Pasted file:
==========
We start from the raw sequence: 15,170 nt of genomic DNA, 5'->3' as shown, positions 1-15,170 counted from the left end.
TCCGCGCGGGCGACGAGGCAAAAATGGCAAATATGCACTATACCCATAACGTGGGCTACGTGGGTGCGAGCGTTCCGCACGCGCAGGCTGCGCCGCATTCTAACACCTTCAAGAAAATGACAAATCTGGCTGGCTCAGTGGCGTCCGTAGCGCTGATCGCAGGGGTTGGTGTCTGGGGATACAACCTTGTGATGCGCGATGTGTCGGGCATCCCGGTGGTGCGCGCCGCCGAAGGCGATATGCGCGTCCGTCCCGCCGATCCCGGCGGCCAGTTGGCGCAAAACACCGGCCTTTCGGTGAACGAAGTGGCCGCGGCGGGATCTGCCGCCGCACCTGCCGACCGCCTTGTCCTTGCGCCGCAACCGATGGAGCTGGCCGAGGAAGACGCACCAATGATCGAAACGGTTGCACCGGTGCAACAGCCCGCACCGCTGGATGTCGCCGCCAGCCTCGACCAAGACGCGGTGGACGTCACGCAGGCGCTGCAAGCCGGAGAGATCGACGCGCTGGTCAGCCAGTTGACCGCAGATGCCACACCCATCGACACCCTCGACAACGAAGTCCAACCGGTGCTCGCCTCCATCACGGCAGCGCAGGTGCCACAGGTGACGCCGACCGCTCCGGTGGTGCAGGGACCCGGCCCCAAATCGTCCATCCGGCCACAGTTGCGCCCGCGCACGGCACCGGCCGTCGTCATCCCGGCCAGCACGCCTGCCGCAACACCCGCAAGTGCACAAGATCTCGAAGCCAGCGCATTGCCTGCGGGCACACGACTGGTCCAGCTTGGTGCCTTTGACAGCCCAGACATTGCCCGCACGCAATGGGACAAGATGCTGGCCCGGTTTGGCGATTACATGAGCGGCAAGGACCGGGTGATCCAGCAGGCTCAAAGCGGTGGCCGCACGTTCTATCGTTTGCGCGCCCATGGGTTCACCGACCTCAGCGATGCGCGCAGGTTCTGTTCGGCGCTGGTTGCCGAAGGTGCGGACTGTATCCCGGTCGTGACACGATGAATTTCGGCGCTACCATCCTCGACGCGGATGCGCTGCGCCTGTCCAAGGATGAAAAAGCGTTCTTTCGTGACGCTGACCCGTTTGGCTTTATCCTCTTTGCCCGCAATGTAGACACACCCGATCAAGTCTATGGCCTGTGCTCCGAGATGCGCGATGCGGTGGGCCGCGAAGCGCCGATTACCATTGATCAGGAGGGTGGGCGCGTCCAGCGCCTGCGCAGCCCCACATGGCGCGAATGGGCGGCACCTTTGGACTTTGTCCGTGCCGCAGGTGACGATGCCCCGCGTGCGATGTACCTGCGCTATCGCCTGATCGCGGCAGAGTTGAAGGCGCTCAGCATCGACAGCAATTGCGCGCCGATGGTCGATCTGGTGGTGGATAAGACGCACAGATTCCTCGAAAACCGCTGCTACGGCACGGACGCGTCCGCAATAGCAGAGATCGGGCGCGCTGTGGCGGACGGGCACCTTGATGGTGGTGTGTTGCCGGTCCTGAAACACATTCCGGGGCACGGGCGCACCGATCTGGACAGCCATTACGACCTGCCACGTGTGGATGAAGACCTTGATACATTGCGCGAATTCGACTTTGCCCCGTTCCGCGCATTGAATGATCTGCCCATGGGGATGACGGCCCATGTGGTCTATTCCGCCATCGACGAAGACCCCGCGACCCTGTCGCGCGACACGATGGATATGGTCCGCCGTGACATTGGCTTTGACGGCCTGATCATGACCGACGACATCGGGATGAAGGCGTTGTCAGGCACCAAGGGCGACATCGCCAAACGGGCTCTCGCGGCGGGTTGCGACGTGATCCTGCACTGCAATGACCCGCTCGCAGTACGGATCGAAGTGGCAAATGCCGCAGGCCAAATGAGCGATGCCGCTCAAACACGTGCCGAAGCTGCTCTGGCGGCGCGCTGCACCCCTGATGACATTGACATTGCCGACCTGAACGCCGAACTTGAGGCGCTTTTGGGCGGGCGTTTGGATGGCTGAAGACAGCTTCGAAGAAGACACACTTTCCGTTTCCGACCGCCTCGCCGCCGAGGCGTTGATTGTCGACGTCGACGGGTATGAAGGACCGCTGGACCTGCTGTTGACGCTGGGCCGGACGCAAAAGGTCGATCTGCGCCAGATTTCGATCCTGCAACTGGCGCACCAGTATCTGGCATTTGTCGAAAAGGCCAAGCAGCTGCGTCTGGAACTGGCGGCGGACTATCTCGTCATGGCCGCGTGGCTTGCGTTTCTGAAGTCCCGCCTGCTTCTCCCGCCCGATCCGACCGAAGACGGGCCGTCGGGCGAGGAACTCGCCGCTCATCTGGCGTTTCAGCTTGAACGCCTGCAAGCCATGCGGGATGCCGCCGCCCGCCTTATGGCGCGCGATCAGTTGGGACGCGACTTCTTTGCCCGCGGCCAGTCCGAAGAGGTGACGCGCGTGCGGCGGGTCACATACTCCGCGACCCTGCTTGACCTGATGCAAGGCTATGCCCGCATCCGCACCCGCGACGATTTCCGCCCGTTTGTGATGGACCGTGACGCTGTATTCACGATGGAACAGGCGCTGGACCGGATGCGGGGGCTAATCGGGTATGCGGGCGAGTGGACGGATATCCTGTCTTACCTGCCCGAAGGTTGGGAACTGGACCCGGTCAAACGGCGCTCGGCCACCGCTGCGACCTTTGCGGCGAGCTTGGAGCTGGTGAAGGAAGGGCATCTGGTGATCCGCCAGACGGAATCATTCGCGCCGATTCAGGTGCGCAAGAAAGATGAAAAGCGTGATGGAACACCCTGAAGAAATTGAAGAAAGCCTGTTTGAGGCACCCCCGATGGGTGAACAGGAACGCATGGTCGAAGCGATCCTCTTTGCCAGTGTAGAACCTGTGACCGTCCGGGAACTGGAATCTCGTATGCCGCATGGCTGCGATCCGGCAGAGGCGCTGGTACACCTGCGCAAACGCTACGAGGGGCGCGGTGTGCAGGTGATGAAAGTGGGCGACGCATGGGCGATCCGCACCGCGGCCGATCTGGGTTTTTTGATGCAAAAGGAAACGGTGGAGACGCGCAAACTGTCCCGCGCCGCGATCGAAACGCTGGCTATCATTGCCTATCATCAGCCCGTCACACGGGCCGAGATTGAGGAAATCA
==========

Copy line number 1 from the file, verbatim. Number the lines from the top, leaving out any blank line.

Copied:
We start from the raw sequence: 15,170 nt of genomic DNA, 5'->3' as shown, positions 1-15,170 counted from the left end.